The recent ABC News article Australia’s pollution mapped by postcode reveals nation’s dirty truth is interesting. It contains a searchable table, which is useful if you want to look up your own suburb. However, I was left wanting more: specifically, the raw data and some nice maps.
So here’s how I got them, using R.
You can file this one under “I may have the very specific solution if you’re having exactly the same problem.”
So: if you’re running some R code and you see a warning like this:
In checkMatrixPackageVersion() : Package version inconsistency detected.
TMB was built with Matrix version 1.2.14
Current Matrix version is 1.2.15
Please re-install 'TMB' from source using
install.packages('TMB', type = 'source') or ask CRAN for a binary
version of 'TMB' matching CRAN's 'Matrix' package
The article Cytotoxic T cells modulate inflammation and endogenous opioid analgesia in chronic arthritis contains a statement that I don’t recall seeing before:
Availability of data and materials
We do not wish to share our data at this moment.
Sydney’s congestion at ‘tipping point’
Dual-axes at tipping-point
blares the headline and to illustrate, an interactive chart with bars for city population densities, points for commute times and of course, dual-axes.
Yuck. OK, I guess it does show that Sydney is one of three cities that are low density, but have comparable average commute times to higher-density cities. But if you’re plotting commute time versus population density…doesn’t a different kind of chart come to mind first? y versus x. C’mon.
I love it when researchers take the time to share their knowledge of the computational tools that they use. So first, let me point you at Environmental Computing, a site run by environmental scientists at the University of New South Wales, which has a good selection of R programming tutorials.
One of these is Making maps of your study sites. It was written with the specific purpose of generating simple, clean figures for publications and presentations, which it achieves very nicely.
I’ll be honest: the sole motivator for this post is that I thought it would be fun to generate the map using Leaflet for R as an alternative. You might use Leaflet if you want:
- An interactive map that you can drag, zoom, click for popup information
- A “fancier” static map with geographical features of interest
- concise and clean code which uses pipes and doesn’t require that you process shapefiles
The code that generated the report (which I’ve used heavily and written about before) is at Github too. A few changes required compared with previous reports, due to changes in the
rtweet package, and a weird issue with kable tables breaking markdown headers.
I love that the most popular media attachment is a screenshot of a Github repo.
“Some R functions have an awful lot of arguments”, you think to yourself. “I wonder which has the most?”
A brief message for anyone who uses my PubMed retractions report. It’s no longer available at RPubs; instead, you will find it here at Github. Github pages hosting is great, once you figure out that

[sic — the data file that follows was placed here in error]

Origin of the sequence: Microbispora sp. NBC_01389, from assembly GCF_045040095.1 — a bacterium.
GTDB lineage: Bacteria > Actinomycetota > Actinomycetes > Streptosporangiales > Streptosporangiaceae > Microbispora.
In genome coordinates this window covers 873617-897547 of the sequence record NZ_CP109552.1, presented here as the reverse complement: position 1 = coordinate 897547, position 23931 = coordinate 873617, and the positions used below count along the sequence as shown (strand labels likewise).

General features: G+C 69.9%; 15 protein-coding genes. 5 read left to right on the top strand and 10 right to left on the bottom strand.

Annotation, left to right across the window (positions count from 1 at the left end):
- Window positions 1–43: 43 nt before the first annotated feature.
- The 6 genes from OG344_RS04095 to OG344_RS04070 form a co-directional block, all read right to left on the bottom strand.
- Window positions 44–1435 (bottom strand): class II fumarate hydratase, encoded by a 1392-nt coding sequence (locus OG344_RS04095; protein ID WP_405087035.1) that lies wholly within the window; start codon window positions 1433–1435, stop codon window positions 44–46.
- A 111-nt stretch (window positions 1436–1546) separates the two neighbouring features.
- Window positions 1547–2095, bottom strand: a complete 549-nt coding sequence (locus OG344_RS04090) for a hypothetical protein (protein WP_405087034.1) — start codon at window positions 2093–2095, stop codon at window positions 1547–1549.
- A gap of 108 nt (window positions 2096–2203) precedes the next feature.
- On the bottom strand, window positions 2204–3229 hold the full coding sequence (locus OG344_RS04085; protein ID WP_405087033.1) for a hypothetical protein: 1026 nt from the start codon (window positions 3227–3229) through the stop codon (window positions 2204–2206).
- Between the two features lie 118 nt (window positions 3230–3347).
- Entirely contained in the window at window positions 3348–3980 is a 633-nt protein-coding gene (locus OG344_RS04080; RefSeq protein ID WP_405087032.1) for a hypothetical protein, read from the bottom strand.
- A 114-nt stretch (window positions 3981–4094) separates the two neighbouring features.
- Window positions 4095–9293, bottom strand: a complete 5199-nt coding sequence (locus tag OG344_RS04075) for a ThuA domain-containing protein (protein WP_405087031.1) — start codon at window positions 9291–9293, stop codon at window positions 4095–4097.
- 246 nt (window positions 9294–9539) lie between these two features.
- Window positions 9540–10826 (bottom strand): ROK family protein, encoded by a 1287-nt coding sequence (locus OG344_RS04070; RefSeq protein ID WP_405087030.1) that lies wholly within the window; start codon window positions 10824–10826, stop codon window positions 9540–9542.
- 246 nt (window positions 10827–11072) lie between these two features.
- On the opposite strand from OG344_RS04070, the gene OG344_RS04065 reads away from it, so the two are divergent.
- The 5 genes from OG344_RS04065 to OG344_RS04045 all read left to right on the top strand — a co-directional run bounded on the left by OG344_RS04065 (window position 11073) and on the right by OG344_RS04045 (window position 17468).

docs/ corresponds to your web root :)
Now I really must update the code and try to make it more interesting than a bunch of bar charts.
Today in “blog posts that have spent two years in the draft folder” – “Humans are 50% banana.”
“Humans are 50% banana.”
Perhaps you have heard this statement, or one like it. It seems to be widely-quoted. As an example it’s hard to go past this article from UK tabloid The Mirror which, in addition to the banana, also informs us that “the entire internet weighs about the same as one large strawberry”. I don’t even know where to begin with that one.
A couple of years ago, between jobs and with time on my hands, I thought I’d go in search of the source for this factoid.
If you still follow my Twitter feed – I pity you, as it’s been rather boring of late. Consisting largely of Github commit messages, many including the words “knit to github document”.
Here’s why. RPubs, an early offering from RStudio, has been a great platform for easy and free publishing of HTML documents generated from RMarkdown and written in RStudio. That said, it’s always been very basic (e.g. no way to organise documents by content, tags). There’s been no real development of the platform for several years and of late, I’ve noticed it’s become less reliable. Bugs, for example, such as one document overwriting another when published from RStudio.
I think it’s unlikely that issues will be addressed, given that RStudio are now focused on RStudio Connect. So I’ve removed as many documents as I can and rewritten them as Github documents. These render as HTML when pushed to Github, generating attractive reports. Here’s an example.
I’ve done my best to update all blog posts here with links to the new reports. If you do come across old broken links to RPubs reports, just remember that the content is probably now at Github.